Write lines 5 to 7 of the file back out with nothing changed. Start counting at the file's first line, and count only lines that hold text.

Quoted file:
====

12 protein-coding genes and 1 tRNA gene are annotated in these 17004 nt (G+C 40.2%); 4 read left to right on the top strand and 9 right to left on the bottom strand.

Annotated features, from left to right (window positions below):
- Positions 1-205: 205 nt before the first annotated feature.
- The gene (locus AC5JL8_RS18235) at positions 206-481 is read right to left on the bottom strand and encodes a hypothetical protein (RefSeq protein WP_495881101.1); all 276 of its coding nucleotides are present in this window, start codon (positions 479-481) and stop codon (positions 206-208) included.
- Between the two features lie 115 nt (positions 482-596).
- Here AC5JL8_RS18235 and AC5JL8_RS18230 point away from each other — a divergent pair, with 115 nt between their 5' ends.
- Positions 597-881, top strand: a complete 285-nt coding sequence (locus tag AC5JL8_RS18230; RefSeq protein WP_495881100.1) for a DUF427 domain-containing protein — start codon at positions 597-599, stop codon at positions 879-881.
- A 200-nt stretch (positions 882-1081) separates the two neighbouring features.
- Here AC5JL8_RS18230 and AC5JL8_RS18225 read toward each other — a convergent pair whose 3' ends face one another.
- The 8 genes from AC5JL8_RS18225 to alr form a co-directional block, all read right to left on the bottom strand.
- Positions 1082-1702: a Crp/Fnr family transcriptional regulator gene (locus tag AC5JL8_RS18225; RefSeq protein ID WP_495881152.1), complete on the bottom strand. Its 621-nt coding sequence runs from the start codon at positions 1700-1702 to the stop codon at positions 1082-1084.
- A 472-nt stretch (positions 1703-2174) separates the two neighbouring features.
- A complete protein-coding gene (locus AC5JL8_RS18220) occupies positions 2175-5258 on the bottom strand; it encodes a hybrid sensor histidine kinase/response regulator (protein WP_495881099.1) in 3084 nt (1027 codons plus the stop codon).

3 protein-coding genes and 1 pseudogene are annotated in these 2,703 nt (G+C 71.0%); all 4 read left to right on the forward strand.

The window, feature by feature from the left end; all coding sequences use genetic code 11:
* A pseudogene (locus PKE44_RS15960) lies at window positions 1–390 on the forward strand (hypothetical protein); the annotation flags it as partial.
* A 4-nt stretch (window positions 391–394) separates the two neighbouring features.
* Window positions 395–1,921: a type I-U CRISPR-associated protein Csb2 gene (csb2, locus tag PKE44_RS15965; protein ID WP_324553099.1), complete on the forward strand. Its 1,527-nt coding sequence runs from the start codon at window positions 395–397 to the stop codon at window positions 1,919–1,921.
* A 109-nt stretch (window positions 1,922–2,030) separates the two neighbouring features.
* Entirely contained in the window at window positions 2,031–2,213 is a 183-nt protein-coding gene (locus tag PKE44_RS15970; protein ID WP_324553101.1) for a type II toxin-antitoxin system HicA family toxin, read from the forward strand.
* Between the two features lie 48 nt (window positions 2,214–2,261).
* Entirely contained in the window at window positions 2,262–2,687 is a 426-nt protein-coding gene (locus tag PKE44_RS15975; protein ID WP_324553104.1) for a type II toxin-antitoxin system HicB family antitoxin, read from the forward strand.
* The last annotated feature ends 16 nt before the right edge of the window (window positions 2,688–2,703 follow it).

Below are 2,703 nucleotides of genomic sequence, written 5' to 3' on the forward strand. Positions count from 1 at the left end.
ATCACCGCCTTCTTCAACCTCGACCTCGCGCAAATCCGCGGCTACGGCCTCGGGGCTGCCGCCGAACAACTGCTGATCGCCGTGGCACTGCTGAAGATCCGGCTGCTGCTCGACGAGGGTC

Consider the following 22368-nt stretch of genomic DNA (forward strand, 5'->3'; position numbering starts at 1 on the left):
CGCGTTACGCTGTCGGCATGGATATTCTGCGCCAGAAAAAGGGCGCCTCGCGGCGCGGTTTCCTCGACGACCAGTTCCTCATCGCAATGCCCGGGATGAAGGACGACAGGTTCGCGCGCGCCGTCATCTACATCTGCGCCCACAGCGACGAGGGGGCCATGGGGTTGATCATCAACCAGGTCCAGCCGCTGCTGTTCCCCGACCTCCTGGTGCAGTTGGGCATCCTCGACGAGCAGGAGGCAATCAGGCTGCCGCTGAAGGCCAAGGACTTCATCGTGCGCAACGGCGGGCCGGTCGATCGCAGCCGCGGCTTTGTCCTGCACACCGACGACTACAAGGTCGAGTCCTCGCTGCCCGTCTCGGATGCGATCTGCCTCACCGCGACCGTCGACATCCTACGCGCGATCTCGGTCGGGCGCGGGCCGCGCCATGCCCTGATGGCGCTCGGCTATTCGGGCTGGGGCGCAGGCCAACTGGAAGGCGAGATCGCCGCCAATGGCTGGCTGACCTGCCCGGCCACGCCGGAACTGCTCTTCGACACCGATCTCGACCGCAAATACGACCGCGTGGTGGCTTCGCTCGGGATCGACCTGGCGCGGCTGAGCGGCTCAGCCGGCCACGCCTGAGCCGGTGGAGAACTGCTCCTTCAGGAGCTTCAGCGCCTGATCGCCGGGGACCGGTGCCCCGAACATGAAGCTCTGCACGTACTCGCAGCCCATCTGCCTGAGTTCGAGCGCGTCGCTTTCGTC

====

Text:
- Between the two features lie 115 nt (positions 482-596).
- Here AC5JL8_RS18235 and AC5JL8_RS18230 point away from each other — a divergent pair, with 115 nt between their 5' ends.
- Positions 597-881, top strand: a complete 285-nt coding sequence (locus tag AC5JL8_RS18230; RefSeq protein WP_495881100.1) for a DUF427 domain-containing protein — start codon at positions 597-599, stop codon at positions 879-881.